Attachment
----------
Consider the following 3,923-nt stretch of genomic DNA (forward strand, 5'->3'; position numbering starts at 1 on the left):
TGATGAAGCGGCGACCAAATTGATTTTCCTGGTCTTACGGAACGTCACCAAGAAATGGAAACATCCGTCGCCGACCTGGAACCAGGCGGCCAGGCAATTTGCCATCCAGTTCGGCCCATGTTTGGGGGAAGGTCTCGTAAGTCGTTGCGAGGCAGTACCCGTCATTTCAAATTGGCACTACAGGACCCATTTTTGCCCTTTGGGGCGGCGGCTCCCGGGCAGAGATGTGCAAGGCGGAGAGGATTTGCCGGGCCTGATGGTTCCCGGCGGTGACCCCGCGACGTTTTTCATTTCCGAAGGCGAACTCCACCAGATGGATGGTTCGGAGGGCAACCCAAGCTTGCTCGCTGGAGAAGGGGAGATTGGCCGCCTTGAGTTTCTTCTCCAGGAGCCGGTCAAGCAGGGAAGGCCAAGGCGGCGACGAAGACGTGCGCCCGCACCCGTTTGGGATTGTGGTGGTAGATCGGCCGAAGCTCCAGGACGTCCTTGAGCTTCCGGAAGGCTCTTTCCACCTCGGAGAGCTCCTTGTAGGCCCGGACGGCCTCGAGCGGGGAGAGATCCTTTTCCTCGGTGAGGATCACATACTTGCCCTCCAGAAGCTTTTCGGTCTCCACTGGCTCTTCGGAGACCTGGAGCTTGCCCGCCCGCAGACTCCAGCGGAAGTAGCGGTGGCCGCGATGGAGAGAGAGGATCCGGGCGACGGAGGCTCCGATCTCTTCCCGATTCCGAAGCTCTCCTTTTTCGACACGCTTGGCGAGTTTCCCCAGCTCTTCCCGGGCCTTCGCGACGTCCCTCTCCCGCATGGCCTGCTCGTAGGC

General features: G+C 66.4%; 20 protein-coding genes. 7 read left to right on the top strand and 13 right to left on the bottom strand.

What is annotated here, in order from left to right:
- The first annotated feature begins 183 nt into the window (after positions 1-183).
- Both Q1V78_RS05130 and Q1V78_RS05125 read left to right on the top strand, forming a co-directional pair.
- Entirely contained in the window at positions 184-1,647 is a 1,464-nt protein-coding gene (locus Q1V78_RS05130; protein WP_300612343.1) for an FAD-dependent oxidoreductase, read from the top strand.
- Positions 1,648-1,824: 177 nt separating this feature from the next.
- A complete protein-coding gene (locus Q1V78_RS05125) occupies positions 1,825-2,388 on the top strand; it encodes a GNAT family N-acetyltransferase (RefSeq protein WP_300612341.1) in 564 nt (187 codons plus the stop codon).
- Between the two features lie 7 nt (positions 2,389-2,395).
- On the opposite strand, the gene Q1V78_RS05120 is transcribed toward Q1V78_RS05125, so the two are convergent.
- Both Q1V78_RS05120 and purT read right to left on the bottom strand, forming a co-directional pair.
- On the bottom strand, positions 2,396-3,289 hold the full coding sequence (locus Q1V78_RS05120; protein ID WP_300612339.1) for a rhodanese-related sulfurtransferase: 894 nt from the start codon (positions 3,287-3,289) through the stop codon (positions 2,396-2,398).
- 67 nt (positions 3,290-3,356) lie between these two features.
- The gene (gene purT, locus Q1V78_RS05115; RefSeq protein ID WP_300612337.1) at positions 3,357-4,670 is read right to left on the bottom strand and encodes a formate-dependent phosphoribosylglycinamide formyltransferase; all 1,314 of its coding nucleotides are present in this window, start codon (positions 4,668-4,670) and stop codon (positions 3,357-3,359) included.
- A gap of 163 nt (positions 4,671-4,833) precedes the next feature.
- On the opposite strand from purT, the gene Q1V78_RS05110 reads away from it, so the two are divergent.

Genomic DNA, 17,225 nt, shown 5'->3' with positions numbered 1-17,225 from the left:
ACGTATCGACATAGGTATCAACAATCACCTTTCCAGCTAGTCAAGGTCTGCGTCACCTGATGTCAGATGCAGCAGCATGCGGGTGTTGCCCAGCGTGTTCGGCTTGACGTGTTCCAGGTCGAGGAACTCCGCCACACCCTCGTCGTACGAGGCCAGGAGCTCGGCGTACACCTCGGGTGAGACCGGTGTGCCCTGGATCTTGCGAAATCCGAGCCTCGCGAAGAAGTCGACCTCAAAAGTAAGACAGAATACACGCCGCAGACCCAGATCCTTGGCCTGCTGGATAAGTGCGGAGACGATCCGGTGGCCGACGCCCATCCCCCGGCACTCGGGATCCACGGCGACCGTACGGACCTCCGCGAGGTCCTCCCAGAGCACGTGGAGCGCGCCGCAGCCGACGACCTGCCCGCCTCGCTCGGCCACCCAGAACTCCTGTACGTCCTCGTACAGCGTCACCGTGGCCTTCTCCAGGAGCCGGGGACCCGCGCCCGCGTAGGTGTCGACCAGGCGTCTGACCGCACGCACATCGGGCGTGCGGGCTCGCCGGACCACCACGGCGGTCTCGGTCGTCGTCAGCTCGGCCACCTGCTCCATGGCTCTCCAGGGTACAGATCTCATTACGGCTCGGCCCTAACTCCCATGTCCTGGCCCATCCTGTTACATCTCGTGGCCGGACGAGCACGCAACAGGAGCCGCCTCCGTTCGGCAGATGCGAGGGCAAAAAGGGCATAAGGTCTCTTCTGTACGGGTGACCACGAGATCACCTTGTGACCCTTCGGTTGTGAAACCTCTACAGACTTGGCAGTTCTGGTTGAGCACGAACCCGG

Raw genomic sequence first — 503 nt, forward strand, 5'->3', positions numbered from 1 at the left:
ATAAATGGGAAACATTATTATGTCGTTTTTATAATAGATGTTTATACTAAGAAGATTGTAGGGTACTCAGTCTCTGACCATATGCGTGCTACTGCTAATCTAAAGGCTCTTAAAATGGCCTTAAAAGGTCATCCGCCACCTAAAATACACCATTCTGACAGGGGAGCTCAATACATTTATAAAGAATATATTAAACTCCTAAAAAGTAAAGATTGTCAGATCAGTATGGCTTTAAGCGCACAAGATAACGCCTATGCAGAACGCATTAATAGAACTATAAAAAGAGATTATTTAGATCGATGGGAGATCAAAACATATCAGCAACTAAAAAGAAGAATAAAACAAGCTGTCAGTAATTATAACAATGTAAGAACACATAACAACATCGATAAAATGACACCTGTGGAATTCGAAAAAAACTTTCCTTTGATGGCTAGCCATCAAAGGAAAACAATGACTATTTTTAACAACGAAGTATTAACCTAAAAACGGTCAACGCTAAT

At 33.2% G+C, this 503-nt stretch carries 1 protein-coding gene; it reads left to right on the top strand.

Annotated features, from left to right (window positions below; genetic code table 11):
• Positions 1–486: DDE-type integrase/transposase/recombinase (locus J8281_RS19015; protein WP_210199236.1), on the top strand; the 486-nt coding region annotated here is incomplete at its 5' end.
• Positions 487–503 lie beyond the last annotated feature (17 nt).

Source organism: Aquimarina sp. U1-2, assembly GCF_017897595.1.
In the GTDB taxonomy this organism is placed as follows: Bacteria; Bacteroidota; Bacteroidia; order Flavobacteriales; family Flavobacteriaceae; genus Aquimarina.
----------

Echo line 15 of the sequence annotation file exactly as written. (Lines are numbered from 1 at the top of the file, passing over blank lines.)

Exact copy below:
- The gene (gene purT, locus Q1V78_RS05115; RefSeq protein ID WP_300612337.1) at positions 3,357-4,670 is read right to left on the bottom strand and encodes a formate-dependent phosphoribosylglycinamide formyltransferase; all 1,314 of its coding nucleotides are present in this window, start codon (positions 4,668-4,670) and stop codon (positions 3,357-3,359) included.